The National Institutes of Health recently unveiled a collaborative program that will match researchers with a selection of pharmaceutical industry compounds to help scientists explore new treatments for patients. NIH’s new National Center for Advancing Translational Sciences (NCATS) has partnered initially with Pfizer, AstraZeneca, and Eli Lilly and Company which have agreed to make dozens of their compounds available for this initiative’s pilot phase.
A New Orleans woman recently lost an arm to necrotizing fasciitis — the so-called “flesh-eating bacteria” — after injecting a drug called “bath salts,” according to a case study report in the medical journal Orthopedics . She presented with cellulitis, a skin infection, two days after attending a party at which she injected the drug. The infection initially responded to administered antibiotics, but then worsened. The woman lost not only her arm, but her breast and a large portion of her chest wall to amputation. The significant removal of tissue was necessary to prevent the spread of the bacteria.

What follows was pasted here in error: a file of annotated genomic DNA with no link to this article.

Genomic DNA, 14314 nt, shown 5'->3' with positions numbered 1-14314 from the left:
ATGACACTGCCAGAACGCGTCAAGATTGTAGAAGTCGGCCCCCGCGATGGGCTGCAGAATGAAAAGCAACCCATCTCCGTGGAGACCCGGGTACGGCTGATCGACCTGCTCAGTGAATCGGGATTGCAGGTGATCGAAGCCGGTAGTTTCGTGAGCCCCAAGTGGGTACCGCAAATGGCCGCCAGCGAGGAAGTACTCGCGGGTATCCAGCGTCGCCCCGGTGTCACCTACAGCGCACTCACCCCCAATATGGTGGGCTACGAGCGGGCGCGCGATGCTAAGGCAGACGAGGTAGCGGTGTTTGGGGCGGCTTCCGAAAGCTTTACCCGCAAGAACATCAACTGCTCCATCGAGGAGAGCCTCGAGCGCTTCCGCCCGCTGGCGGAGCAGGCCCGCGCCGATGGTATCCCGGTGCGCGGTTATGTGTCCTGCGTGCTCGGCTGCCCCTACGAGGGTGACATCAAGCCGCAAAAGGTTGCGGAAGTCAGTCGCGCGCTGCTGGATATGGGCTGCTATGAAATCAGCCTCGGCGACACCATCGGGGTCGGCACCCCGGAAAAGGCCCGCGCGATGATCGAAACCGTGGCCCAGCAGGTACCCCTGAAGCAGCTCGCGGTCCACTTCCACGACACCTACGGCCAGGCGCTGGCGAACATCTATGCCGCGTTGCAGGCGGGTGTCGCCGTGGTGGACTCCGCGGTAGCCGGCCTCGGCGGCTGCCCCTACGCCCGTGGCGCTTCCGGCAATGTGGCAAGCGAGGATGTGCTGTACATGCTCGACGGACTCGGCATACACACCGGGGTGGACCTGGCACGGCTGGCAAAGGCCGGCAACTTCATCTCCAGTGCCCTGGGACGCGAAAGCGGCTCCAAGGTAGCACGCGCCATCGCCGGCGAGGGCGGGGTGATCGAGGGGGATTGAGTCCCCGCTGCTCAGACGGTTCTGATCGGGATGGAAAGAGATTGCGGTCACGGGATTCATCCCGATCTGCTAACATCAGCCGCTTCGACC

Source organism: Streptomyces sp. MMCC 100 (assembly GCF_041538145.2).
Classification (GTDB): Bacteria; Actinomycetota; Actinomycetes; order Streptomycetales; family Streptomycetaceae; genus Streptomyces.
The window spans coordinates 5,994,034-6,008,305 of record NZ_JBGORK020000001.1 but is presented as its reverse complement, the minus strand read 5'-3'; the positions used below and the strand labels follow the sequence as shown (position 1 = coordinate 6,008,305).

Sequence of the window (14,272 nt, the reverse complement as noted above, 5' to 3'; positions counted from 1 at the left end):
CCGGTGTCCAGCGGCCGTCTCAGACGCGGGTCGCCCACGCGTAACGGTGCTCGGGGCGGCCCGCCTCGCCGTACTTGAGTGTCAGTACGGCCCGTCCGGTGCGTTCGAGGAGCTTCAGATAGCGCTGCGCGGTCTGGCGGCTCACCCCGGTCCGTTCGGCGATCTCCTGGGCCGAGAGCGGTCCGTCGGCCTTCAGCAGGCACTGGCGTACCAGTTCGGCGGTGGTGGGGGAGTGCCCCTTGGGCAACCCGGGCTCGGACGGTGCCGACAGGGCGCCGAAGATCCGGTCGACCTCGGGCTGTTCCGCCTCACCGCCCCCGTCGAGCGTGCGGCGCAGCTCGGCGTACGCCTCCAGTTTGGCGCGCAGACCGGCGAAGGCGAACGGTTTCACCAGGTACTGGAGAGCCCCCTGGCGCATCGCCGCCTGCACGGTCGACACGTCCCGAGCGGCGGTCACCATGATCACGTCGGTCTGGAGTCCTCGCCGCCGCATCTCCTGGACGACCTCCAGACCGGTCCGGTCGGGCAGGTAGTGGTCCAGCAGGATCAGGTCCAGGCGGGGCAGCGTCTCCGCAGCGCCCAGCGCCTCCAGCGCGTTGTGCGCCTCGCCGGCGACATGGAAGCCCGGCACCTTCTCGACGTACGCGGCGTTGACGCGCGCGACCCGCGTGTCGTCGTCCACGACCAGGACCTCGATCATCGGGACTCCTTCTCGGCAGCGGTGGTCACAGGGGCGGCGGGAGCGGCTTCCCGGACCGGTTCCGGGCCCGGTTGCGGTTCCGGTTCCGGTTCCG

Hand on the floor with syringe image via Shutterstock
It’s spring, pollen is everywhere, and for many people, it’s allergy season. However, there’s one thing that’s missing this year: the over-the-counter (OTC) allergy medicine Benadryl. It’s just another of the many products recalled by Johnson & Johnson over the past year-and-a-half. The list of over 40 pulled products is a who’s who of common OTC medications: Tylenol, Benadryl, Motrin, Rolaids, St. Joseph and Sudafed.
Dr. Nora D. Volkow, director of the National Institute on Drug Abuse (NIDA), part of the National Institutes of Health, has been awarded the International Prize from the French Institute of Health and Medical Research (Inserm) for her pioneering work in brain imaging and addiction science. Dr. Volkow will receive the award at a Dec. 17 ceremony at the College of France learning center in Paris.